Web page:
A New Navy Combat Ship Gets a Crack in Its Hull
Policy + Politics

A New Navy Combat Ship Gets a Crack in Its Hull

Austal USA

The Navy’s state-of-the-art littoral combat ships continued their run of bad luck this week when the USS Montgomery collided with a tugboat on its way out of the harbor in Mayport, Florida, ahead of the advancing Hurricane Matthew. The Montgomery had been forced into port by a pair of mechanical failures just a few weeks ago.

The collision left a crack in the hull of the ship, which cost hundreds of millions of dollars to build and costs nearly $80 million a year to operate. According to Navy Times, the crew was able to plug the hole --- about three feet above the waterline along a welded seam -- and won’t immediately need to return to port the fix the problem.

Related: The Navy's $21 Billion Littoral Combat Ship Program Is Taking on Water

An official statement from the Navy said, “USS Montgomery (LCS 8) sustained a crack to its hull while getting underway from Naval Station Mayport under orders to sortie Oct. 4. This crack resulted in minor seawater intrusion, but was contained by the crew. An investigation into possible causes is underway, and the ship will receive more permanent repairs upon her return to port.”

The same ship was forced into harbor in mid-September when, on the same day, the crew discovered a leak that was allowing seawater into the hydraulic cooling system and a problem with one of its two gas turbine engines.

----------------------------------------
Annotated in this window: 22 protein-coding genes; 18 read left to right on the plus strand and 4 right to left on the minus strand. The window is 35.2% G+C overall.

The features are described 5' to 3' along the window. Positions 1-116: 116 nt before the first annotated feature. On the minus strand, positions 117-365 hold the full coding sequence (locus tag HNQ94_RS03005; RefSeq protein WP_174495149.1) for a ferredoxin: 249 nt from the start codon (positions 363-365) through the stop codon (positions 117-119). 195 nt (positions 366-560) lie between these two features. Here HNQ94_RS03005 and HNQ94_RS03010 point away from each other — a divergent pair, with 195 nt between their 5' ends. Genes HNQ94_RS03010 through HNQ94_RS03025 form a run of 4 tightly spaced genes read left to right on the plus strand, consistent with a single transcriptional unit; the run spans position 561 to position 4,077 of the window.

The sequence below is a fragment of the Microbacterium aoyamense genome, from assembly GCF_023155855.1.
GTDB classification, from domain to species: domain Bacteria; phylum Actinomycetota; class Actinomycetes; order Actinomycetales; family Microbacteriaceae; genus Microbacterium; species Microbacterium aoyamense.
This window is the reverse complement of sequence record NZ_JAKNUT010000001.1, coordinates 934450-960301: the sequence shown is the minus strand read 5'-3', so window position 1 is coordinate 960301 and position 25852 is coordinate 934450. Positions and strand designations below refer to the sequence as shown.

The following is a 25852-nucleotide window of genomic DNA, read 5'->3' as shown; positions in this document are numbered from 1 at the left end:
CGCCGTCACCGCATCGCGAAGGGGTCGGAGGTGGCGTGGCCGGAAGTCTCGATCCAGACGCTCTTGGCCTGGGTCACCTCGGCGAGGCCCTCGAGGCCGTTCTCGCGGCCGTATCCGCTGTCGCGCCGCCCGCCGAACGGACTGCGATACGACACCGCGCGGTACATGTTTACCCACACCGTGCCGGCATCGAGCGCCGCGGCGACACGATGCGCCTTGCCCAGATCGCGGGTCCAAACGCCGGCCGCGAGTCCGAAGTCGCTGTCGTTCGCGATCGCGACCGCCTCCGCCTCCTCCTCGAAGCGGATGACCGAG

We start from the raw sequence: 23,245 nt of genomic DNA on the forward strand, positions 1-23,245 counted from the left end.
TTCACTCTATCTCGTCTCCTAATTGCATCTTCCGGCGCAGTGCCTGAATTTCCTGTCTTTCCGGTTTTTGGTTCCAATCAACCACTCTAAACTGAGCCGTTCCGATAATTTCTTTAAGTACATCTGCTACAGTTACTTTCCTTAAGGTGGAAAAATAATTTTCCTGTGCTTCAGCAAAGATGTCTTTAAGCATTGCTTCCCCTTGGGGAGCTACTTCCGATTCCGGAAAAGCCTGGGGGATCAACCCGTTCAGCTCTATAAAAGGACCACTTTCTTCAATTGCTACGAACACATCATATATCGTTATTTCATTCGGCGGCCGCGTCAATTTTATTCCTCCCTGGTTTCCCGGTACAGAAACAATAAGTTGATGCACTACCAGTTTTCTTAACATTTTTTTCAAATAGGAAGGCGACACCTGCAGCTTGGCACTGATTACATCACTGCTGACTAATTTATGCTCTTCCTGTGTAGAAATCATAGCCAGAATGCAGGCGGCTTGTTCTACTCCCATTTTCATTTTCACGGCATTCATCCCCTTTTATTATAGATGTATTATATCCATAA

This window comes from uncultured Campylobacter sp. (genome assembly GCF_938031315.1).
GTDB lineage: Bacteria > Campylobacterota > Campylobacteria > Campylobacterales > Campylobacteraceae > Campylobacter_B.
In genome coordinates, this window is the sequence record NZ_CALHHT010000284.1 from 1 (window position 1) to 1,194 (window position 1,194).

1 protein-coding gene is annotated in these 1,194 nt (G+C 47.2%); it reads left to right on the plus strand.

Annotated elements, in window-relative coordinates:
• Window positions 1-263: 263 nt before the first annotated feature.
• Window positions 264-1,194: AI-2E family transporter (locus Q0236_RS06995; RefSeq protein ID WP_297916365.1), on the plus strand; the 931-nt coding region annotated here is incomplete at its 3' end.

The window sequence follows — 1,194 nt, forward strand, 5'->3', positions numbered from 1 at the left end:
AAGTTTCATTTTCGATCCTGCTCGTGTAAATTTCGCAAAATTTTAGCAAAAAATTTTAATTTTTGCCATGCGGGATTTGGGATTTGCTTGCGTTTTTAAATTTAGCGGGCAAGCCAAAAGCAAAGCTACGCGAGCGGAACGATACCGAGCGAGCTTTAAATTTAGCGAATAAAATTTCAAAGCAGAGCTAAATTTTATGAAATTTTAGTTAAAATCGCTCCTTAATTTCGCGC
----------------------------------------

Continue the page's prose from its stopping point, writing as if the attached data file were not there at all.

The collision is the latest problem in a program that, while costing the U.S. tens of billions of dollars, has produced ships that are neither as powerful nor as resilient as they were originally designed to be. The littoral combat ship was meant to fight in shallow waters close to shore, making it suitable for the type of combat that the Pentagon believed the Navy is most likely to face in the future.

Related: A $360 Million US Navy Combat Ship Becomes an ‘Engineering Casualty’

However, over the past several years, as more of the ships have come on line, internal Navy assessments of the vessels have determined that they are too fragile to go up against large opponents armed with anti-ship missiles, and can only be counted on to perform well against smaller craft built more for speed than for combat.

The ships have also had multiple performance problems, with several facing major mechanical failures, sometimes shortly after being commissioned.

The Montgomery was commissioned on Sept. 10, 2016.